Your senior yearbook picture: perhaps the last time you can present yourself to the world just as you want to be. You address the camera—and, by extension, your classmates, your parents and maybe your teachers, if you’re thinking about academics at all. Mostly you’re thinking about you, the purest, most “you” you. The one that will stay on that page forever, a Dorian Gray who will always remind you of what you had hoped to be at that most hopeful stage of your life.
Artist Brian McNearney ’04 selected the images for his paintings from the 1969 John F. Kennedy Catholic High School (in St. Louis) yearbook. He knows none of the subjects.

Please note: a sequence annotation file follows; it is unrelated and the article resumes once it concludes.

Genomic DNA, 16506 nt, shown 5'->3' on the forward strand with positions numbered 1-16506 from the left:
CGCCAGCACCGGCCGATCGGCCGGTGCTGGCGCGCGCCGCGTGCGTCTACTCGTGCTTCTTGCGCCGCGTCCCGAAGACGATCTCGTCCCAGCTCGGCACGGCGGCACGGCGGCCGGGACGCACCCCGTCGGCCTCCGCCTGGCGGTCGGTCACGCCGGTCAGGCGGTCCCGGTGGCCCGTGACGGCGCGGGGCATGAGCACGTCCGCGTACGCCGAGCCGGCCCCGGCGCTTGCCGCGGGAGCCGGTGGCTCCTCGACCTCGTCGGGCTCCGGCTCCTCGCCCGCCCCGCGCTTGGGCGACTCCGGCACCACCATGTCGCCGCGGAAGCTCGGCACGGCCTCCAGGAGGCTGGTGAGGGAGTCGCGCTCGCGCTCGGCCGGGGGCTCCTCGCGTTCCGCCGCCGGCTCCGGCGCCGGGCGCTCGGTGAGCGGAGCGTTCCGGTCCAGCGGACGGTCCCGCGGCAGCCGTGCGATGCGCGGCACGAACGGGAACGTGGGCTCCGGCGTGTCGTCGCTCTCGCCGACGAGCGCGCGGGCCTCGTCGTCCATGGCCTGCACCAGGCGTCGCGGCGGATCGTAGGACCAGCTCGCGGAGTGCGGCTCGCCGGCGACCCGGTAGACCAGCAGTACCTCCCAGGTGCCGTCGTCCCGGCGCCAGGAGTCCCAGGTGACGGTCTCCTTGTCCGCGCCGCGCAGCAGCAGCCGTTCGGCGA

“I have always been interested in yearbook photography; and in particular, I have always enjoyed elaborating on the immediate judgments that people make about individuals based on their appearance while looking through a yearbook. So based solely on looks, I picked out pairs of students who seemed to make the best couple possibilities in this particular class. I wanted my representations of these photographs to be immediately recognizable as yearbook photos; at the same time, since individual parts of a whole were being taken out of context and elaborated on, I also wanted each image individually to be more striking and textured than the dulled black and white of the originals. To get the look that I thought worked best for their transcription to canvas, I built up layers of complementary acrylic colors, then painted the entire canvas black. The images were then cut into the paint, using woodcutting tools and paint-stripper.”